"By examining the shortcomings and weaknesses of the Boston.
Irish, their strengths and achievements, their ability to adapt and .
to survive, their religious fidelity and their propensity for political .
chicanery, we may better understand the fascinating contradictions.
so apparent in their character as they have made their way through .
the long tortuous maze of Boston politics." .
-Thomas H. O"Connor, The Boston Irish, p. xix.
The way in which the Irish transformed Boston is perhaps the most remarkable story of immigration changing America. Though commonly associated with the Great Potato Famine of the 1850's, Irish immigrates began to voyage across the Atlantic as early as the seventeenth century. However, following the Famine in Ireland, an unprecedented flood of starving Irish arrived in New England seeking opportunity, political freedom, religious toleration, but above all, a meal. "The one hundred and fifty thousand Irish who sailed for America in 1848 were pursuing the glimmer of hope contained in the words often heard around the peat fire: "the States."" Many of these optimistic Irish landed in Boston, a fairly important port of entry. Because it is one of the closest ports to Europe, passage was relatively inexpensive. Pallid and impoverished, they were forced to stay where they landed.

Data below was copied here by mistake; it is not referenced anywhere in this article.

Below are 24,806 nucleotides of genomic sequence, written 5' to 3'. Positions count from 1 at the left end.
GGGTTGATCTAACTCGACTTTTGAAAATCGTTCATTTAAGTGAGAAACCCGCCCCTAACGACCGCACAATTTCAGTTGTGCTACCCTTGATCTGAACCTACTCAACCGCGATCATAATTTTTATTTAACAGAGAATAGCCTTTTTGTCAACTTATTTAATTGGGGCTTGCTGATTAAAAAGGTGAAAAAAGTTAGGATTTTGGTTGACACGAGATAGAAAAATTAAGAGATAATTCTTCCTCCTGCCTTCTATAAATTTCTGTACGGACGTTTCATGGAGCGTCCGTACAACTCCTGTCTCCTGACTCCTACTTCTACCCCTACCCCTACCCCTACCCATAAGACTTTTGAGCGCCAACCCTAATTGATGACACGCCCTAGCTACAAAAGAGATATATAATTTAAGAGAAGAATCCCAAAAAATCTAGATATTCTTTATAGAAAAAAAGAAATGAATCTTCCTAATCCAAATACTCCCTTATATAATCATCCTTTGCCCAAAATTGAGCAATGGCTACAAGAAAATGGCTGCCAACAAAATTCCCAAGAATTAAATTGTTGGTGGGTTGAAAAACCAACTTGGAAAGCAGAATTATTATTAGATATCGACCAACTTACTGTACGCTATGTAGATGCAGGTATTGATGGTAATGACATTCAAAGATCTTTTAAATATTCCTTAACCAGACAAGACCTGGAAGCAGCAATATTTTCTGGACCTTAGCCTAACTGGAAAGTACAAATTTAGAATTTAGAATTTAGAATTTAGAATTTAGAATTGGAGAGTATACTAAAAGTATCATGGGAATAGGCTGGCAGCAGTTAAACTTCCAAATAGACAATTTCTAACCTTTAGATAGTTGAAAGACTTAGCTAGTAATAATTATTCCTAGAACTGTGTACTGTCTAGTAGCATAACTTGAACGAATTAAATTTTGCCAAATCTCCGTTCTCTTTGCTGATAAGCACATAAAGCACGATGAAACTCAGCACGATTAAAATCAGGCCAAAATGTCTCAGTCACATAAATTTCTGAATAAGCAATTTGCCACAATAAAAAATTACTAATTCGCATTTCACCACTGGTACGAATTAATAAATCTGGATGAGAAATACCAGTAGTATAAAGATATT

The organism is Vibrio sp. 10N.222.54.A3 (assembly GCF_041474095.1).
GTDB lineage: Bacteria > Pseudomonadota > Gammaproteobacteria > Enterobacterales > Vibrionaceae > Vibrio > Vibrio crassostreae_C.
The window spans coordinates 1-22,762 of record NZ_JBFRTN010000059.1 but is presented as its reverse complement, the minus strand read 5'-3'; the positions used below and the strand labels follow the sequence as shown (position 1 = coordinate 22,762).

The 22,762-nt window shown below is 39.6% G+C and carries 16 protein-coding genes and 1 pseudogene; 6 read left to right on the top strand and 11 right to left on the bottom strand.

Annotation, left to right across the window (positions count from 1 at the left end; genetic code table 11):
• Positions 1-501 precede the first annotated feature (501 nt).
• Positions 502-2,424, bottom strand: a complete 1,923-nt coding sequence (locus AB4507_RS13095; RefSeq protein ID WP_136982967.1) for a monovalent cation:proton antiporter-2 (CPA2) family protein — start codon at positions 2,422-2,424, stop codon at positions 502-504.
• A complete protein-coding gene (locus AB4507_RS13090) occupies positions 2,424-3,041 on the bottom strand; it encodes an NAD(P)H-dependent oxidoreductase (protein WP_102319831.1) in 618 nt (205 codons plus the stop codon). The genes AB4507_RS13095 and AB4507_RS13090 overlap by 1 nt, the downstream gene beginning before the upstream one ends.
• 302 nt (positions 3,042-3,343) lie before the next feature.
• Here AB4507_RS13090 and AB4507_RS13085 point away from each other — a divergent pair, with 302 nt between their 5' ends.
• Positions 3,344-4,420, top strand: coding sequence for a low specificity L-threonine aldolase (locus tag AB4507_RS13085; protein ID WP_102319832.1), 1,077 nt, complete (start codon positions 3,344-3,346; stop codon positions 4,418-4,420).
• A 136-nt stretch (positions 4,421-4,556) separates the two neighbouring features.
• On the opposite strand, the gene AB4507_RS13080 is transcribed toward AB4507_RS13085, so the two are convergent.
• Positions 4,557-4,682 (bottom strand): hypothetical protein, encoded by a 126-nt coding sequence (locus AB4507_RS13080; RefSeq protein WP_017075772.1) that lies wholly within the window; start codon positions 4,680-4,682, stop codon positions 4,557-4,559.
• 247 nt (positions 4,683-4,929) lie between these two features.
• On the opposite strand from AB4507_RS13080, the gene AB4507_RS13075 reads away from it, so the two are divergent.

Sadly, they were met with bitterness and oppression similar to the bleak situation they had left in Ireland. The Yankee dominated city of Boston was, "positively ancient in terms of American cities, with a reputation that was as awesome and a civic identity that was truly intimidating." The clash between the Irish Catholics and the native Protestants was much more violent and vivid in Boston than other nineteenth-century American cities. "By the late nineteenth century, Boston was a city that had been geographically and socially transformed from it's colonial past. Vastly expanded through the creation of new land and the annexation of neighboring communities, it was a city geographically divided into distinct neighborhood enclaves separated by the social barriers of both class and ethnicity.